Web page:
As anyone who’s checked out finalsiteSocial will point out, there is a potential for features like the Activity Stream to become a distraction for students. Without the teacher’s guidance, silly comments or inappropriate shout-outs will surely be a temptation for some. With that in mind, I’ve come up with what I think are five effective ways to use your classes’ Activity Streams as an engaging learning tool that fosters essential skills, such as critical thinking, collaboration, and communication.
1.Have students evaluate and discuss resources on the Web. Foster critical thinking and Web literacy by posting links to articles/stories related to the current concept you’re teaching that come from different perspectives and biases. Then have students analyze the purpose and tone of each. Or, post something that lends itself to fact-checking on the Web. The way the current presidential campaigns are playing loose with facts presents ample opportunities for social studies students to analyze and research their claims on the Web. As leading educational thinker Alan November points out, common sense and the Common Core are two driving forces that create an urgency to redefine what it means to be literate in today’s world. This means giving students opportunities to gather relevant information from multiple print and digital sources and assess the credibility and accuracy of each source.
2. Electronic exit slips! By now we’ve all heard about the benefits of collecting exit slips at the end of a class. It’s a proven informal formative assessment tool that allows us to gauge student understanding. But who wants to collect and flip through 20+ scraps of paper that students scribble on as they rush to get out the door? My guess is that students will be much more thoughtful in their responses in a digital environment. Plus your not wasting paper, and you have one easy place to read their understandings that you can access at any point in the future. Moreover, students have the added benefit of seeing each other’s insights and questions. Now your end-of-class ‘exit slip’ activity fosters that essential skill of collaboration by establishing your class as a community of learners. One caveat of course: Your students will need mobile computing devices. But with the increased number of laptop carts in our buildings and a robust WiFi network on the horizon, this will be much easier to accomplish in the not-too-distant future.
3. Student scribes. Alan November often talks about getting students to own their learning. One strategy he promotes is rotating the responsibility student scribes, or note-takers, for each lesson. Summarizing and note-taking is one of Marzano’s Nine Instructional Strategies for Effective Teaching and Learning, proven to promote greater comprehension by asking students to analyze a subject to expose what’s essential and then put it in their own words. With finalsiteSocial’s Activity Stream, students can easily post their summary of what they’ve learned in class so that their classmates can re-learn concepts from them, or fine-tune their own understandings. This is great for students that missed class that day, too. Of course, this will probably require some coaching along the way so that all students understand what constitutes an effective summary, but it will pay huge dividends in building students’ collaboration and communication skills. For more on student scribes from a teacher who swears by this strategy, click here.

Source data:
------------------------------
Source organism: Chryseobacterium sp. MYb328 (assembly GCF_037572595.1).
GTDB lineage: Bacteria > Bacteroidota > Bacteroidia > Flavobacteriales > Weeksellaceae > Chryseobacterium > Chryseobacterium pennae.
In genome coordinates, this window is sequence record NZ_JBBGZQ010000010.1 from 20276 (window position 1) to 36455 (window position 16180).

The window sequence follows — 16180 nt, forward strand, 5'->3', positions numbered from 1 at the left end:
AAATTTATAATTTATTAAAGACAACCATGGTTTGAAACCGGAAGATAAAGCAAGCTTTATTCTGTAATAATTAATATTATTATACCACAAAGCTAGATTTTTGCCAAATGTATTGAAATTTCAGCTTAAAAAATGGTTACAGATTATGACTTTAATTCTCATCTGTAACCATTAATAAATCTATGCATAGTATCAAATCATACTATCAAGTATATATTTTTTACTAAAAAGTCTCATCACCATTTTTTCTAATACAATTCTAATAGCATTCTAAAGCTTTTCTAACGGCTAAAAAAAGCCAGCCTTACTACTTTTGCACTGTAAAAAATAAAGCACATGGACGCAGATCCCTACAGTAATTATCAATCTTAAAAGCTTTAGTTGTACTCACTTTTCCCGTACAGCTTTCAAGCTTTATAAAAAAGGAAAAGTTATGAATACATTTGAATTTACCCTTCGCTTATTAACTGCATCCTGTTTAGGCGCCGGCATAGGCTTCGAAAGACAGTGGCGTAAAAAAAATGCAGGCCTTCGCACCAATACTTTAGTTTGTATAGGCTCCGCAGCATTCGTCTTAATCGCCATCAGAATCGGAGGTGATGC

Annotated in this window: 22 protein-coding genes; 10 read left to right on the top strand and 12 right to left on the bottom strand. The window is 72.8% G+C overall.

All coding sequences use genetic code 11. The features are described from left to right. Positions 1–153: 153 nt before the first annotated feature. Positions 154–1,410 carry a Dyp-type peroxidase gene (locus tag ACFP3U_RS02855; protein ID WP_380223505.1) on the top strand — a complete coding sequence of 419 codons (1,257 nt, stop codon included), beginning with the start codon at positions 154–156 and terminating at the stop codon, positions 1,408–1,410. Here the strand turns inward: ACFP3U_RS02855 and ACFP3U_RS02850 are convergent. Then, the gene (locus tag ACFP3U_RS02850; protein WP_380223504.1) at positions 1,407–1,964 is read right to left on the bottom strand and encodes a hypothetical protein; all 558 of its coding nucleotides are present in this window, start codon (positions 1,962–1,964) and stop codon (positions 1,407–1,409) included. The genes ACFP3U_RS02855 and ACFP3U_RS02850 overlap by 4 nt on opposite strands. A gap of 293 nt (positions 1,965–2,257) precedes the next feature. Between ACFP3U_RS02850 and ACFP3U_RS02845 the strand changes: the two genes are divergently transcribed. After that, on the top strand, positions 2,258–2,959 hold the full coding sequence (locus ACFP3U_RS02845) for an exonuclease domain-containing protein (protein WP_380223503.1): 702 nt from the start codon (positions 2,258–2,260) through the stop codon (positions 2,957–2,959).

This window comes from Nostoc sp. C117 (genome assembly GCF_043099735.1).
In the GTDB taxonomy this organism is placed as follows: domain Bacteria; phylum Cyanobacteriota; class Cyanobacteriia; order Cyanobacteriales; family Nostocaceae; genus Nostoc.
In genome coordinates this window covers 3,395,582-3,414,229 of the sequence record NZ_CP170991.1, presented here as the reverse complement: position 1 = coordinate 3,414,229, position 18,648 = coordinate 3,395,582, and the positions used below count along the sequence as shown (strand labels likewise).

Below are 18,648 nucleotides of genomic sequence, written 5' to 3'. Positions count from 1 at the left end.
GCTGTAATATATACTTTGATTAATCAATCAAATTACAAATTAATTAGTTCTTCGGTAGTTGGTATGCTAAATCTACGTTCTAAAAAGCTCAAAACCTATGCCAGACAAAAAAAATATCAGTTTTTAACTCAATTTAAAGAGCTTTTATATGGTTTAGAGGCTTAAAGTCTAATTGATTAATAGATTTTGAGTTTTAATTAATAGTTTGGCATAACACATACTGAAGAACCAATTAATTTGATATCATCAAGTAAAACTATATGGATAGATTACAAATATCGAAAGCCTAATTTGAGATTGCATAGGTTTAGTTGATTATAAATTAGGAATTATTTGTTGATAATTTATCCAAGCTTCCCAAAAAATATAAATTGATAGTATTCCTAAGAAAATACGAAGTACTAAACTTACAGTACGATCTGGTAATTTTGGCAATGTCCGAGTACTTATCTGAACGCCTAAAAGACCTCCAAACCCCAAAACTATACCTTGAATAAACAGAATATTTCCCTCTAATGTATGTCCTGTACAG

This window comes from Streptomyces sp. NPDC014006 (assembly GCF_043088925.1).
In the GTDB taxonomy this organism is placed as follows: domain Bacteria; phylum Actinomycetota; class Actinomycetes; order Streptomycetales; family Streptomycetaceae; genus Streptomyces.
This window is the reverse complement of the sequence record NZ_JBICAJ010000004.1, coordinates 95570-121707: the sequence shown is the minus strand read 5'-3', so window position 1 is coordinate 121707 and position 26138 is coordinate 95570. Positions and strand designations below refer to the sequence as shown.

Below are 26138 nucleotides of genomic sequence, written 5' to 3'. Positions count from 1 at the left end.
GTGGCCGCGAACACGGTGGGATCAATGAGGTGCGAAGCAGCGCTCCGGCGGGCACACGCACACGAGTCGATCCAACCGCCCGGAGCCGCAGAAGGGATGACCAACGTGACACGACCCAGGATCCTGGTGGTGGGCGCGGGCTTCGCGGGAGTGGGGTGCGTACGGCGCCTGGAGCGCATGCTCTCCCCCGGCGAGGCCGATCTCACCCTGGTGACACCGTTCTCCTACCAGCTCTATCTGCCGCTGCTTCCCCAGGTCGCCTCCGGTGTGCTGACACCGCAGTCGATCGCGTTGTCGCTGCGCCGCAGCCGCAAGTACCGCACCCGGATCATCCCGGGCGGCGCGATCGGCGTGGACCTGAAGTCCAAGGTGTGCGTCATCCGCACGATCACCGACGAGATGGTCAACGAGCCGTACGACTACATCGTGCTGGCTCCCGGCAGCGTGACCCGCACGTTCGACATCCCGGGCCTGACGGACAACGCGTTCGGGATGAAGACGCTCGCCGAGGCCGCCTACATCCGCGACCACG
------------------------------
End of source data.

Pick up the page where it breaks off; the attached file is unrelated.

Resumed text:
4. Student researchers. This strategy really fosters student-centered learning and exploration. How many times has a student asked you a question in class, and you had to tell her that you’d have to get back to her after looking it up, probably the next day (if you managed to remember the question)? With WiFi blanketing all grade 5-12 classrooms in the near future, why make them wait? Assign one student the responsibility of being that day’s researcher, and have that student look up relevant questions on the Web right there in class, and post their findings to the Activity Stream. Here is yet another way teachers can foster Web literacy, critical thinking, and the sense that our students are part of a community of learners.
5. Virtual office hours. As a former English teacher, I know…spending one to three hours (or more!) planning lessons and grading student work at night is the norm for today’s teacher. But occasionally, we have those nights where last year’s lesson is perfect and no student work has been collected for grading. Maybe you’ve just taught a challenging concept and you know some of your students will struggle. Try holding virtual office hours that night. Let your students know you’ll be on the Activity Stream for a specific window of time to answer any questions they might have about that night’s assignment.
So that’s the view from my’ivory cubicle. Five strategies you could try out immediately with one of the laptop carts in your building, and I didn’t even touch the flipped lesson model. Anyone want to put these ideas to the test with students? Drop me a line and let’s develop a plan. Or, if you have any other ideas for how educators can harness the power of fsSocial, leave a comment below.